A common refrain from those with interests in the Arctic, or as some call it, the High North, is “High North, low tension.” It appears that Russia did not get the memo. Recently, Russia’s Deputy Prime Minister Dmitry Rogozin, who leads Moscow’s commission overseeing Arctic projects from 2015-2020, and has been sanctioned by the European Union, United States, and Norway, arrived unannounced in the Norwegian island of Svalbard in the Arctic Circle. Russia’s planes have also almost collided with commercial airliners in the skies above Sweden and Denmark and it has increased warplane flights off of the coast of Norway. Russia is also modernizing its equipment to deal with its share of the Arctic—about half—including the development of Arctic rescue robots. Russia, for worse, is starting to dictate the course of events in the Arctic.
If Russia sees the Arctic as a linchpin of its future power, other Arctic littoral nations do not. Former U.S. Ambassador to Norway Barry White said that “the United States government doesn’t believe that we are in the middle of a race to the Arctic.” Norway, whose Arctic waters and airspace see eighty percent of all regional activity and increased actions from Russia, claim that its main priority areas are international cooperation, economics, and the environment over hard security. Denmark’s says its “approach to security policy in the Arctic is based on an overall goal of preventing conflicts and avoiding the militarization of the Arctic.” Finland wants to “reconcile the limitations imposed and business opportunities provided by the Arctic environment in a sustainable manner while drawing upon international cooperation.”
These positions stand in stark contrast to Russia’s actions. While many Arctic countries do not see the Arctic a new battleground with Russia, Russia increasingly indicates it thinks otherwise.
“Over decades, step by step,” Putin stated, “Russia has built up, strengthened its positions in the Arctic…And our goal is not only to regain them, but also to qualitatively strengthen them.” His rhetoric is backed up by the actions already mentioned and the reopening of the Novosibirsk Islands, as well as sending ten warships and four nuclear-powered icebreakers to the region. What is clear, then, is that while most Arctic nations see the Arctic as a peaceful area for sustainable development, Russia has other plans.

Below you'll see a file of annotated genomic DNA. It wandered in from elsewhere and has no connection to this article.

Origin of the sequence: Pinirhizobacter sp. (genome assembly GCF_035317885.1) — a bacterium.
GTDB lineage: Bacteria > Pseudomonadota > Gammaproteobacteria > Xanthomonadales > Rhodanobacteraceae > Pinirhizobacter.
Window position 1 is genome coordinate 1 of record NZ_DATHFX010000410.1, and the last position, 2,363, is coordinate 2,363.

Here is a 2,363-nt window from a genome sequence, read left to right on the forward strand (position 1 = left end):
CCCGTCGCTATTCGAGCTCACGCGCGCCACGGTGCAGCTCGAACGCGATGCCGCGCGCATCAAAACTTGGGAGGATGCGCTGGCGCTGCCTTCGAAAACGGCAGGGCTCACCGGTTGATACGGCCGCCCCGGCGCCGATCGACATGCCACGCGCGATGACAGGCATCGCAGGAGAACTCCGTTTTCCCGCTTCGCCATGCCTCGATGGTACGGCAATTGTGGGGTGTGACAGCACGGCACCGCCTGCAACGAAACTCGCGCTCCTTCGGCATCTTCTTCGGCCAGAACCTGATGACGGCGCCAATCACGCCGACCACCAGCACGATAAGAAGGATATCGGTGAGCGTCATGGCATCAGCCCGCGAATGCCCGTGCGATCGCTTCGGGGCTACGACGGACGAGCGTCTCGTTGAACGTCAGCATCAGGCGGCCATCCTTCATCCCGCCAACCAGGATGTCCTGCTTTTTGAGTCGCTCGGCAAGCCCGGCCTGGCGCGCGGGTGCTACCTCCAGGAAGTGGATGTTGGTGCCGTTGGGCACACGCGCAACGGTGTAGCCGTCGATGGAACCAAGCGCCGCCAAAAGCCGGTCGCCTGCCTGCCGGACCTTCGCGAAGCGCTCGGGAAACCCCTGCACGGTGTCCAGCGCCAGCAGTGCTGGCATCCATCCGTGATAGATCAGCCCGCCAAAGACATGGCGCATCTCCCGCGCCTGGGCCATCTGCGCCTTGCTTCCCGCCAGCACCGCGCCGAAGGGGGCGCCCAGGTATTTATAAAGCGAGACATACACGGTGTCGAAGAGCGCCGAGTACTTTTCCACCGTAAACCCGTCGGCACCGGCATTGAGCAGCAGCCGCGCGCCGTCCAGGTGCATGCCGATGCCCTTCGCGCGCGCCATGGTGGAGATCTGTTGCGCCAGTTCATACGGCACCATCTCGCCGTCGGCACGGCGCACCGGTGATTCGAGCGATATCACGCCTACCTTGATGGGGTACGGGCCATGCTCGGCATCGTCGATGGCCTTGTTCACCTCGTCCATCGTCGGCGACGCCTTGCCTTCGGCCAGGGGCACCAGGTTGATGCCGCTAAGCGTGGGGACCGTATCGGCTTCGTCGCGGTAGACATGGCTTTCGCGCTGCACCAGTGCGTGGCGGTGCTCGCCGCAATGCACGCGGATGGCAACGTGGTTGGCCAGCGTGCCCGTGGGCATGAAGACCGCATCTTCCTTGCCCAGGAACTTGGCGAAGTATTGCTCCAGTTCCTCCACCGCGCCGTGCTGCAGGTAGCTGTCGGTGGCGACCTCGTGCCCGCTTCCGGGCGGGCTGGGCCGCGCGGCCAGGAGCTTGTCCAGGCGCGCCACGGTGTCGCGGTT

It makes sense for Russia to make this hard-power push in the north now. Europe is in a challenging place financially and politically, and the Middle East and Asia eclipse Europe on the United States’ regional priorities dooming the Arctic to a similar, if not lower, priority. When Europe and the United States act on Arctic issues, they normally center on climate change, dealing with increased travel and tourism, increased construction and infrastructure development, and waste cleanup—all important, but none directly acknowledge Russia’s assertive military posture in the region. Still, to prioritize these over hard security matters assumes that there is a unanimous acceptance of the current Arctic security regime. Clearly, this is not the case. Russia wants more from the region than other constituencies seem to desire.
What can be done to counter Russia’s Arctic provocations? This is a vital question for the United States, especially as it takes the reins of the Arctic Council. First, other Arctic states need to increase their military presence as a show of strength to send Russia a signal that it cannot come into the Arctic unimpeded. Second, Arctic countries should improve their economic and military infrastructure capabilities to not only keep up with Russia’s modernization but also to ensure it can continue to police the vast region. These states should find ways to cooperate with Russia in the region on energy and environmental issues. Finally, NATO must acknowledge that its territory extends to the Arctic and take measures to use and protect areas like Svalbard, Alaska, and areas of northern Canada (should Canada, normally stingy about Arctic issues, agree). The alliance should come up with a new, updated strategy on how it will deal with the political-military aspects of the Arctic.
These policy proposals are no panacea, and even if all are enacted perfectly Russia may still push in an area it deems critically important to its future. Therein lies the problem: currently, Russia’s actions dictate the future of the Arctic region. It is high time other northern-looking states to change this course and work toward legitimately lowering the tension in the Arctic.
Alex Ward is Assistant Director of the Brent Scowcroft Center on International Security where he works on U.S. defense policy, strategy and military affairs. You can follow him on Twitter at @AlexWardB.
Image: Wikimedia/Leonid Faerberg